After lunch, went for a drive, with the aim of visiting Townsville’s northern beaches. We diverted off to look at Bushland Beach, a site of new sub-divisions, where we were attracted to tour a display home that was open. Chatted with the salesman about building methods up here, land subdivision, and Townsville’s development and spread in general. The salesman estimated that, to build that sort of house, put in a shed for John and a pool – essential in this sort of climate in summer – we’d need about a 750 square metre block, and we’d be up for northwards of $500,000. Yikes! Keeping our Melbourne base. where we had all the above except the warmer weather, still looked the better option. We had a bigger garden at home, as well, to grow our summer vegies.

Whilst in the area, went to have a look at the beach. Thought it looked pretty ordinary, with mangrove stands at each end. To me, mangroves equal sandflies, which equal undesirable place to be. It made a pretty photo, though.

Bushland Beach at low tide – mangroves in the distance

Drove back to town, where we parked at Kissing Point – great name! Later research indicated it was named for a similarly called place in Sydney. Nothing romantic: the NSW version was the furthest point up the Parramatta River that boats could reach before their keels kissed the bottom. I preferred the romantic connotations my imagination had come up with.

From there, we walked along the Strand – Townsville’s wonderfully attractive parklands and path along the waterfront – as far as the Fishing Jetty. This was not much distance. John was very slow today, and needed rests along the way.

Magnetic island from the Strand

Whilst walking we gazed at the assorted beach front apartments, and played the game of saying which one we’d buy, if we won a lottery. A winter holiday apartment…… with seriously magic views over the Strand and out to Magnetic Island and the other islands. But then decided that, if we had that sort of money, we would just rent, short-term, and thus not be tied to any one place. Dream on!

The Strand – and apartments with a great view

The Council had done an excellent job of developing and landscaping the Strand area and making it a wonderful resource for people of all ages. At intervals, there were metal sculptures of sea creatures – convenient resting places for the slow one. The wild weather earlier in the year had done some damage along the beachfront that was still being repaired.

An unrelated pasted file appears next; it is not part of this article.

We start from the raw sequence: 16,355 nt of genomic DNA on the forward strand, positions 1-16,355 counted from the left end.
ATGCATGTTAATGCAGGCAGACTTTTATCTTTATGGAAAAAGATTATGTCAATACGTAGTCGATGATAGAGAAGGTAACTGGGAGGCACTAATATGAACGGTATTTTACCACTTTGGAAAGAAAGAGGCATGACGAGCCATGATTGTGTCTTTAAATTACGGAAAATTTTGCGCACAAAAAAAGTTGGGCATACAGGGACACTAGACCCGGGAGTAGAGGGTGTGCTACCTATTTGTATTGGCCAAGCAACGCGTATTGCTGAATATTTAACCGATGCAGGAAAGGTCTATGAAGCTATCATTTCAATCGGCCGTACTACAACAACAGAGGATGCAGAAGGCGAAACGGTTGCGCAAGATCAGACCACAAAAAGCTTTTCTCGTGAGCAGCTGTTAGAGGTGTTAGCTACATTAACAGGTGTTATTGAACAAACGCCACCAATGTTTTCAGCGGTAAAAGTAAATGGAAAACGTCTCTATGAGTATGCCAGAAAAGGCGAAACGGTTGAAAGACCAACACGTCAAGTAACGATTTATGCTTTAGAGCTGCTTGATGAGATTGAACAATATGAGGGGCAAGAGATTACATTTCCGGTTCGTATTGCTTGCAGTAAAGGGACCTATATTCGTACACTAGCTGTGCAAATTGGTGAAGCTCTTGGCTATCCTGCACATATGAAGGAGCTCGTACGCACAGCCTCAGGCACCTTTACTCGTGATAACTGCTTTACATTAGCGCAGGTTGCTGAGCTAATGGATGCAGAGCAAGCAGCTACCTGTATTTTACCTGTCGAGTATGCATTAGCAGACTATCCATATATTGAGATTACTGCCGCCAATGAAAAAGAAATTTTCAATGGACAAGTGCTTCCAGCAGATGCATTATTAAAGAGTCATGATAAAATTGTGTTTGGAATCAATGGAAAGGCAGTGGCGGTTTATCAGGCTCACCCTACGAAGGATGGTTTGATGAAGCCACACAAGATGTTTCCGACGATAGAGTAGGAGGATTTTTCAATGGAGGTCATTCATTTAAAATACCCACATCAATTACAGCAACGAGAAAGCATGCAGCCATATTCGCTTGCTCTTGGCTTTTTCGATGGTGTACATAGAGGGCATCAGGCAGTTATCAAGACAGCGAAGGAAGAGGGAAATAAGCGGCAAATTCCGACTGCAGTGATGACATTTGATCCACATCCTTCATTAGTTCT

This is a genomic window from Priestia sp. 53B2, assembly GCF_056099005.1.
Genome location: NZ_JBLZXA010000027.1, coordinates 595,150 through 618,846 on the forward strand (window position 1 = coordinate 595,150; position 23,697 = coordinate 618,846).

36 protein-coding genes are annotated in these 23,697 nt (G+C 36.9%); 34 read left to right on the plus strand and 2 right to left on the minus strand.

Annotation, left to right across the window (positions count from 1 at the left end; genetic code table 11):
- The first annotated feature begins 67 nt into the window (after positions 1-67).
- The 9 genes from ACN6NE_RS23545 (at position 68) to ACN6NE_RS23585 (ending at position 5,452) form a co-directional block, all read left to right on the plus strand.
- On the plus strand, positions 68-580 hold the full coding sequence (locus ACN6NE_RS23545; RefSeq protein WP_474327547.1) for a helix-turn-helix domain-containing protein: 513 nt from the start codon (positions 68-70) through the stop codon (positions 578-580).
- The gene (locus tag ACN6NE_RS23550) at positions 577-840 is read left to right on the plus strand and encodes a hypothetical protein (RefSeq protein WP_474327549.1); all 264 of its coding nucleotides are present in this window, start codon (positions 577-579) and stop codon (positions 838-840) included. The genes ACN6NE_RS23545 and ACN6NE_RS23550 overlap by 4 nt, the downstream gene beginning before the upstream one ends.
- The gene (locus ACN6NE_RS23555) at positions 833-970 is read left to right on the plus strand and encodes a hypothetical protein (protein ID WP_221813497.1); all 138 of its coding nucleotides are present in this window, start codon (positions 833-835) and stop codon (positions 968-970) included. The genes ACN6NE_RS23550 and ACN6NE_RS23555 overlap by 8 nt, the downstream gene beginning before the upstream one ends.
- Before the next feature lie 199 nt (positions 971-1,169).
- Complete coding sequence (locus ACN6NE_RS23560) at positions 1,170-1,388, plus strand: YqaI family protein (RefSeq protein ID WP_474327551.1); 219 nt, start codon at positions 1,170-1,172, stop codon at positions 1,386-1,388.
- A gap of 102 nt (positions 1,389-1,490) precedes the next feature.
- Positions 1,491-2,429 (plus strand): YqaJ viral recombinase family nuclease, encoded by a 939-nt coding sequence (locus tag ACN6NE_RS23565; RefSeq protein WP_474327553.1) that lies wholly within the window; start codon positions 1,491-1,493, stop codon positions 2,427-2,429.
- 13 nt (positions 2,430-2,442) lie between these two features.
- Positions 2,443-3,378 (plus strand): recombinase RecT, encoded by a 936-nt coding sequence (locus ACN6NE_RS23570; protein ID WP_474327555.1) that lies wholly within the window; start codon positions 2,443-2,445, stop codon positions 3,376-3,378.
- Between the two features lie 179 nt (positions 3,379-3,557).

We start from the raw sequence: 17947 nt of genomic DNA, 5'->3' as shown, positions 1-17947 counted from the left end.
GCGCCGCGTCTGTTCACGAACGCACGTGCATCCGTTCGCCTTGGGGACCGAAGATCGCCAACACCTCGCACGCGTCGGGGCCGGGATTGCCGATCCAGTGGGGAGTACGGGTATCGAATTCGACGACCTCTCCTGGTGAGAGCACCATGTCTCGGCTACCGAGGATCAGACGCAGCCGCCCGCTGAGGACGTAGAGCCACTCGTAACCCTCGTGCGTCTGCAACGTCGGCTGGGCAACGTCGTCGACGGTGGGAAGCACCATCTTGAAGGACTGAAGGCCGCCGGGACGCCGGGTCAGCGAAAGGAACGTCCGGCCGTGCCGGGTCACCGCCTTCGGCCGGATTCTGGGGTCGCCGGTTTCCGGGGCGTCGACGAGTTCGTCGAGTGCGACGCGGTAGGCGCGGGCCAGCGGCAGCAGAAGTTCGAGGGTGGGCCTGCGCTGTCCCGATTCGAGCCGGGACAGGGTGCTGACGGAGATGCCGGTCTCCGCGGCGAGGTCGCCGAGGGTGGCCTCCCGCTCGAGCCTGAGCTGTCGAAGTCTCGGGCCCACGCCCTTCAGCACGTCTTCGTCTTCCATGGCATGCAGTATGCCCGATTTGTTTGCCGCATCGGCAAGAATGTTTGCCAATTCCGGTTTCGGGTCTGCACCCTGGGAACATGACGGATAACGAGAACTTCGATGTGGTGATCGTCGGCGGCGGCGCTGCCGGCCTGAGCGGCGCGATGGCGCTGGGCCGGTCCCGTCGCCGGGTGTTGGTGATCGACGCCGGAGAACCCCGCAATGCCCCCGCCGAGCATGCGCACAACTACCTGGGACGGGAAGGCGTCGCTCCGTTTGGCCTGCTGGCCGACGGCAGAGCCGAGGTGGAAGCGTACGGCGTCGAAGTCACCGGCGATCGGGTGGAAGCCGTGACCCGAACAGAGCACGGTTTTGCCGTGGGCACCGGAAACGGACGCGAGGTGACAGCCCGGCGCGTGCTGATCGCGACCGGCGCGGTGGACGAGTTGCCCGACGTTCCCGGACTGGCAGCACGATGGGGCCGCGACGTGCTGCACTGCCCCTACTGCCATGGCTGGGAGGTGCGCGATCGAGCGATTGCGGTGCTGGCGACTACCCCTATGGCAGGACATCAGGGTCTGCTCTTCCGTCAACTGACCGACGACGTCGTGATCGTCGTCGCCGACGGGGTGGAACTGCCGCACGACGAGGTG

One is a dugong….

Even though Townsville did not have the image of a tourist town, there was really quite a lot here to see and do. I found it a very pleasant place.

Back to the van then, and the making of fried rice for tea.

There was an unexpected phone call. from A, a lady from our home bowls club. She and her husband spent some of each winter here, as did quite a few bowlers from our club. She’d picked up from someone from Sunday’s bowls, that we were here. She asked me to play bowls on Thursday, at the Jubilee Club. I assumed it was mixed, and agreed. Then, it became clear it was a women’s only afternoon. Blindsided! John was very amused. He said he’d find a game for himself somewhere else.

Leave a comment

2009 Travels June 13


My brother was turning 60 today. Didn’t know if he would be all that cheerful about the milestone.

It was a beautiful morning. Townsville was getting daytime temperatures in the mid to high 20’s. That’s more like a proper winter holiday! Last night, we hardly needed the doona – and the bedsocks had been put away again.

Almost warm enough for this – pool at the caravan park

I was up early, John later.

After breakfast, I walked to the Castletown shopping complex, further along Woolcock Street, but in the same block as the park – a very large block it was. I bought the weekend papers, milk, a new mascara. But my best and most essential purchase was a detailed street directory of Townsville! I browsed in a big bookshop. Wandering around the shops on my own, with no pressure to hurry, was delightful.